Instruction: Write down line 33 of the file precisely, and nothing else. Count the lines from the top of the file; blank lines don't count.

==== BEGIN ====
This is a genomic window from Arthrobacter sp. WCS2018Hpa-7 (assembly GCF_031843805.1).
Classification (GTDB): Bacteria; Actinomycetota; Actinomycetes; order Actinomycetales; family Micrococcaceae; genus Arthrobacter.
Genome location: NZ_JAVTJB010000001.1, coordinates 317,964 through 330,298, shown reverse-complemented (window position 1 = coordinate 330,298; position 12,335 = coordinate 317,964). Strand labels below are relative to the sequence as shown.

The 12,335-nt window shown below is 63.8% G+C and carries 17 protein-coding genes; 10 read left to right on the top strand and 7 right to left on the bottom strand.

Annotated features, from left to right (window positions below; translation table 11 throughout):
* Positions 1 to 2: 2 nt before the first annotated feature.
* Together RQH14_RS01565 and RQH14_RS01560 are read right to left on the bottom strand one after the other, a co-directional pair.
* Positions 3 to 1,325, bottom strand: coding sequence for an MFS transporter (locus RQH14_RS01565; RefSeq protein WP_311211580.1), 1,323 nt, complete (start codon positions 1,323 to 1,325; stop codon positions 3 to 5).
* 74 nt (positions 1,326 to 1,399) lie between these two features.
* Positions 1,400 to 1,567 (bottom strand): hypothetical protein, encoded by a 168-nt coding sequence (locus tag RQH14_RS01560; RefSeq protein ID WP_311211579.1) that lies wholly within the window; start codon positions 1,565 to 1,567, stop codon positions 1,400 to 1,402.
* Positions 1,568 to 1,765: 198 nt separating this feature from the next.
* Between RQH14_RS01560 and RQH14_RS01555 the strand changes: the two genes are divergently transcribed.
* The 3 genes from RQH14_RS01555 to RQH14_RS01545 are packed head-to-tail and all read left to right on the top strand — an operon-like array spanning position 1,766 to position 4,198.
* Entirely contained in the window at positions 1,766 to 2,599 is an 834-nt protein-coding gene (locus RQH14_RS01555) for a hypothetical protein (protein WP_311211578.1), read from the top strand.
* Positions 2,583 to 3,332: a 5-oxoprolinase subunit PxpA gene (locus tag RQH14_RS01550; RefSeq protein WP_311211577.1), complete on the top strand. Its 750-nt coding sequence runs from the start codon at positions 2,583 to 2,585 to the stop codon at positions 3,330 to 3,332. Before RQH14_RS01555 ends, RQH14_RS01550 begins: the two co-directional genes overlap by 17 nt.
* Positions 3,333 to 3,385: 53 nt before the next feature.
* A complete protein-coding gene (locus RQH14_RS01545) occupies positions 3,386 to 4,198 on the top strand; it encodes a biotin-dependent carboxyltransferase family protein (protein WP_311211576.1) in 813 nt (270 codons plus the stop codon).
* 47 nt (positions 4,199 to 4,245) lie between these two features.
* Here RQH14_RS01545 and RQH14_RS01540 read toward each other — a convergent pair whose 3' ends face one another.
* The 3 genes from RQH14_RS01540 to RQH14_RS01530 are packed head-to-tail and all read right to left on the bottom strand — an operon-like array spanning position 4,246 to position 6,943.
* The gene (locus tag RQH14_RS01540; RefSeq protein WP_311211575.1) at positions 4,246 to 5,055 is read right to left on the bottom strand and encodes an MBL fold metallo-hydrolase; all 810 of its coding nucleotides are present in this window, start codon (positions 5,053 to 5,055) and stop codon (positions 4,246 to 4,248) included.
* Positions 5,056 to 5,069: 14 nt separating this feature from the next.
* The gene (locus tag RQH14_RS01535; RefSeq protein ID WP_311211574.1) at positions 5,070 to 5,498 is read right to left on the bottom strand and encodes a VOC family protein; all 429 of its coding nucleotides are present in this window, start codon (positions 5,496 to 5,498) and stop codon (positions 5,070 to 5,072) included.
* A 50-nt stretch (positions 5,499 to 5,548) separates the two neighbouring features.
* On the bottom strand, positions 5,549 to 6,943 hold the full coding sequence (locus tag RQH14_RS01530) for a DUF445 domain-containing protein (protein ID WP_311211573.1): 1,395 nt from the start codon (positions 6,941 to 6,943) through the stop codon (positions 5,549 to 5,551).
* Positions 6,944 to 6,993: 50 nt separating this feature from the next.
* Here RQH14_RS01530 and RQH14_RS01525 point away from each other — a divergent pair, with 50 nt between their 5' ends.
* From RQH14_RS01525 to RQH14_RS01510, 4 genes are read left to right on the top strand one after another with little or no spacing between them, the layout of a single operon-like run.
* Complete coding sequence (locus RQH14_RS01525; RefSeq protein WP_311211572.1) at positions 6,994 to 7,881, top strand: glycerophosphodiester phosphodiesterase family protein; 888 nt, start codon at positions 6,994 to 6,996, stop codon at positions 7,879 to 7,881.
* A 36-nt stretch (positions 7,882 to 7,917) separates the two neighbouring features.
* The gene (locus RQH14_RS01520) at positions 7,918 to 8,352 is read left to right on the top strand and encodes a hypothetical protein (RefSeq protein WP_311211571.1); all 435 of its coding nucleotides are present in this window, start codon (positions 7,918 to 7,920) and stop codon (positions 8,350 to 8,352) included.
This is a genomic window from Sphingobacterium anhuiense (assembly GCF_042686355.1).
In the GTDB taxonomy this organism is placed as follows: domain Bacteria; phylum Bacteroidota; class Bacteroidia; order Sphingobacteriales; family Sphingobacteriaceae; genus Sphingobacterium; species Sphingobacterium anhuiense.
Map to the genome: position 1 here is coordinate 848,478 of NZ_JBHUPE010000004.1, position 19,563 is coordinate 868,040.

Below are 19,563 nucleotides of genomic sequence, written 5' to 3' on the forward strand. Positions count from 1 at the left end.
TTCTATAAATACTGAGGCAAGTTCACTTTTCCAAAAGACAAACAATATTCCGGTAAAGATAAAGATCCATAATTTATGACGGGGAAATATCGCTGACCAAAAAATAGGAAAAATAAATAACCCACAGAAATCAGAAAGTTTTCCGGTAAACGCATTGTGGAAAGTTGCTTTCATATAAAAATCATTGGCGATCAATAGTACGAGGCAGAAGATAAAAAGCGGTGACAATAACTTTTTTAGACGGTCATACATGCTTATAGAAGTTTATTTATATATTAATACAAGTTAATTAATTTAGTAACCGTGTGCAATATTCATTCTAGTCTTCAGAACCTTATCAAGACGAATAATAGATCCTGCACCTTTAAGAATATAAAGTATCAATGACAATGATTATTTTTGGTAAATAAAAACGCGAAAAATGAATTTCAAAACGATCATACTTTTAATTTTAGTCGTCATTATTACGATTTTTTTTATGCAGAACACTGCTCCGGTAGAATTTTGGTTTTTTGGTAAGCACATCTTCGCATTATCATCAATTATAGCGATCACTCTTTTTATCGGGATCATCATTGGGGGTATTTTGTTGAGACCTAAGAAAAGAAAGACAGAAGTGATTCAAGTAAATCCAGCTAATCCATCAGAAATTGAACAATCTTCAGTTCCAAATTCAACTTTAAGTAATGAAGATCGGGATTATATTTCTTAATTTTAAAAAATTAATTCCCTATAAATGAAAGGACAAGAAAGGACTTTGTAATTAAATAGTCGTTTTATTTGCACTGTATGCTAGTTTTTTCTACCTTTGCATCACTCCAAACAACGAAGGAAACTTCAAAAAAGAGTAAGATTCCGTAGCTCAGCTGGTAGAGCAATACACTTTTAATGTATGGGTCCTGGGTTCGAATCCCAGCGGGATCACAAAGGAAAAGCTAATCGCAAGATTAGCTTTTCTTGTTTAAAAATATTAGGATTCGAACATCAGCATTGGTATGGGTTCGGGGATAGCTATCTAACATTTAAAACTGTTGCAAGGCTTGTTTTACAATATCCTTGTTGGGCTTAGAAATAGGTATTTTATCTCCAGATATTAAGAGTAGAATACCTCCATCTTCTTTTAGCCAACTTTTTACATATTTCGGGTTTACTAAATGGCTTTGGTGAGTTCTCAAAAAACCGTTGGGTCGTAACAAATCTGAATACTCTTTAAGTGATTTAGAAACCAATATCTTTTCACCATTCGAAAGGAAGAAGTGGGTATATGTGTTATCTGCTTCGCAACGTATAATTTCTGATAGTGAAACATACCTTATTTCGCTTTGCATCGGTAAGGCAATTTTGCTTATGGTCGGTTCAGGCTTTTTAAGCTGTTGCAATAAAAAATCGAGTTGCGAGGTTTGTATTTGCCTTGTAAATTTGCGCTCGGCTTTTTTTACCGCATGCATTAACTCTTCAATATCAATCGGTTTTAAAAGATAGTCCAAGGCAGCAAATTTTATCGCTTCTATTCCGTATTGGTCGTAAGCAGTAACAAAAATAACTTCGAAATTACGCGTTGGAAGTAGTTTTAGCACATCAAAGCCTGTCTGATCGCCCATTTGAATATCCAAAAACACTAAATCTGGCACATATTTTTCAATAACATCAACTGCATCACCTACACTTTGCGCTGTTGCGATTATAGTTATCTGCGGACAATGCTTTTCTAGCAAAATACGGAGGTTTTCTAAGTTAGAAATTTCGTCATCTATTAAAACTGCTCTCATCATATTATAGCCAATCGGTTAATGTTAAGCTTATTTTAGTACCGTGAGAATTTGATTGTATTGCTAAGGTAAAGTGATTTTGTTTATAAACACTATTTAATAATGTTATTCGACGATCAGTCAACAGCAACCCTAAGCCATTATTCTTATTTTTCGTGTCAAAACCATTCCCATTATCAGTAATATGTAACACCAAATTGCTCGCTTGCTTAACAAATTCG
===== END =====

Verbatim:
In the GTDB taxonomy this organism is placed as follows: domain Bacteria; phylum Bacteroidota; class Bacteroidia; order Sphingobacteriales; family Sphingobacteriaceae; genus Sphingobacterium; species Sphingobacterium anhuiense.